A few months ago, I happened upon a post by Oriah Mountain Dreamer, which caught my eye. What immediately got my attention was her response to a client regarding the ways in which we distance ourselves from our inner voice…out of fear. Written in 2014, it is a timeless piece of wisdom for us to consider for ourselves.
Here is Oriah’s post:
Walking Away From Ourselves
A client once said to me, “If someone else spoke to me the way I speak to myself in my own mind, I would walk away. But I share a body with that inner voice so I can’t walk away from it.”
I replied, as gently as possible, “Ah, but we do walk away from ourselves. We distance from our inner voice by burying it with food or work or shopping or television. . . . with an infinite number of things to numb, distract and dissociate from our own minds, bodies, hearts and lives.”
And why wouldn’t we? Sticking around for constant and cruel berating would be like choosing to hold your hand on a hot stove. The instinctual response to pain is to withdraw, and that can be life-preserving.
The problem is. . . . if we numb or disconnect from our inner world to distance ourselves from that cruel inner diatribe, we also disconnect from our awareness of other inner states that arise: joy, gratitude, peace, ecstasy etc.
As with so many things in life the only way out is through.
First we have to “catch” the voice of the inner critic. I admit, sometimes mine is none too subtle, which makes it easy. Years ago, when I first started to really notice this voice I’d just close it down with a snappy, “Thanks for sharing but no thanks!” or a less polite, “Shut up.”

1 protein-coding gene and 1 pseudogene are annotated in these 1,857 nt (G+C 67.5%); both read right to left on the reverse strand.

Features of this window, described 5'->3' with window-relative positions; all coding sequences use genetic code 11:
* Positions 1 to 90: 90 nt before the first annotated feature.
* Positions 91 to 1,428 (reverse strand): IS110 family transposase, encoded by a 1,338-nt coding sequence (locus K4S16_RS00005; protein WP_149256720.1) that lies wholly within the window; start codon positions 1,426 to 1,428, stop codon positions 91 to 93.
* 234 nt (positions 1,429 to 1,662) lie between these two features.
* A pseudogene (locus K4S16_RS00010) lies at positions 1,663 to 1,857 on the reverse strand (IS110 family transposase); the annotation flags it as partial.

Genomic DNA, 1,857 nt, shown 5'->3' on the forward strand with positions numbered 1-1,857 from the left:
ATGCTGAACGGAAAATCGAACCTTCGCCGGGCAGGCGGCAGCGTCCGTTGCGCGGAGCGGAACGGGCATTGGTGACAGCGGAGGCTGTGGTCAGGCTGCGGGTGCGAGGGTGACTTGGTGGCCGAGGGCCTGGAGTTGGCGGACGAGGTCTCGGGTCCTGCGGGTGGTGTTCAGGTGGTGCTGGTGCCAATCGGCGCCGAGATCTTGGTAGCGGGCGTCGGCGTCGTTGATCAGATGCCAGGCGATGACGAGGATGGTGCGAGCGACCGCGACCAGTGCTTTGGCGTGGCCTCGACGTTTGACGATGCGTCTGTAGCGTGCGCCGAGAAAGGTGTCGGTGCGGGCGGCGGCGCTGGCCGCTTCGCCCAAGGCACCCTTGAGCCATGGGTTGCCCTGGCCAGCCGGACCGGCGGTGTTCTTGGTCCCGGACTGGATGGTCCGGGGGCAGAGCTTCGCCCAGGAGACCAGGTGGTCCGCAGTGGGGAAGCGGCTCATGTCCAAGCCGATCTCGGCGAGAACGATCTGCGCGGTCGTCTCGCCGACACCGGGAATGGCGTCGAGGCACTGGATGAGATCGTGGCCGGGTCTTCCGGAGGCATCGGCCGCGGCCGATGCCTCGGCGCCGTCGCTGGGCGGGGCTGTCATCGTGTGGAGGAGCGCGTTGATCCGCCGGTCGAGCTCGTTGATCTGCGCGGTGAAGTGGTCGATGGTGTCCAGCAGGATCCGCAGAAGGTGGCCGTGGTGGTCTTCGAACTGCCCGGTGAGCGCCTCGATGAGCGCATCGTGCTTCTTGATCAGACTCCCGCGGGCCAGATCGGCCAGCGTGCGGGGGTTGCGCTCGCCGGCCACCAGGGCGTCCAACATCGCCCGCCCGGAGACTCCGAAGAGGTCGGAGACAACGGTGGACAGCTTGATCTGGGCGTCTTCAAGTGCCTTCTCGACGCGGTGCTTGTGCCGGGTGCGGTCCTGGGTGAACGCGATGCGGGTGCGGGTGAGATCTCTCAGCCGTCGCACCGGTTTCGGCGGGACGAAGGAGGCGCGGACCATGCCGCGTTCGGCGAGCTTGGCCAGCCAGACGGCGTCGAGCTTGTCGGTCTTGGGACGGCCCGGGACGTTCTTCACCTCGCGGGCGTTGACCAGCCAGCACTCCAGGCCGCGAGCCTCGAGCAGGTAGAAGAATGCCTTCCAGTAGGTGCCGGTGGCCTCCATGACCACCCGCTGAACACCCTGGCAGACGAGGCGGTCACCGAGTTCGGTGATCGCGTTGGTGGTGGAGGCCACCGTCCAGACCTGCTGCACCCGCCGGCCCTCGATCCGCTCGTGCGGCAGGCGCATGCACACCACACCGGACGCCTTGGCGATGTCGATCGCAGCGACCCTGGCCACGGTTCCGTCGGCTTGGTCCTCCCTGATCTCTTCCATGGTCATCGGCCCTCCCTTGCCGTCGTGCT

As time went on it got easier to recognize the background noise of the inner critic that often lives right on that thin edge between conscious and unconscious thought (no doubt so it can quickly slip into unconsciousness when I happen to catch it at work.) Gradually, when I noticed it – now knowing that it did not tell the truth – I expanded my ability to listen. Why? So I could begin to explore what drove it, what sourced its certainty that if I pursued my soul desires disaster would ensue. I didn’t just want to shut it up and shove it into my inner shadows. I wanted to know more.
And, of course, I discovered that this voice is driven – as all bullies are – by fear.
Gradually, on a good day – when I had the time, energy and consciousness – I could actually engage this inner voice in a dialogue. I wanted to hear its story. And as the story of deep terror was revealed the voice got smaller, the criticisms lost their power. Oh I don’t want to imply that my inner critic has disappeared! But, as Ram Dass once said of inner demons, they get smaller, and when they appear we can recognize them more quickly and have them in for a cup of tea without worrying that they will take over the tea party.
This is of course a process, and like most things in human beings it does not happen in a once-and-for-all straight line, but in more of an ever-deepening spiral. But gradually we can dissolve much of the need for habits of distraction and dissociation so we can feel and live the joy in our lives more fully.
And our freedom and available energy is deepened and broadened.
Oriah House (c) 2014
Do you listen to YOUR inner voice? Can you distinguish between the fear based voice and the one that is ALL love? Or do you numb it, ignore it or distract yourself from the fear based, critical voice and miss the beauty of the other one? As she points out, it IS a process; and it is one worth engaging in – to heal, to balance, to love, to serve.
The more we connect to ourselves – the less divided we will be as a nation, country, continent, hemisphere, planet.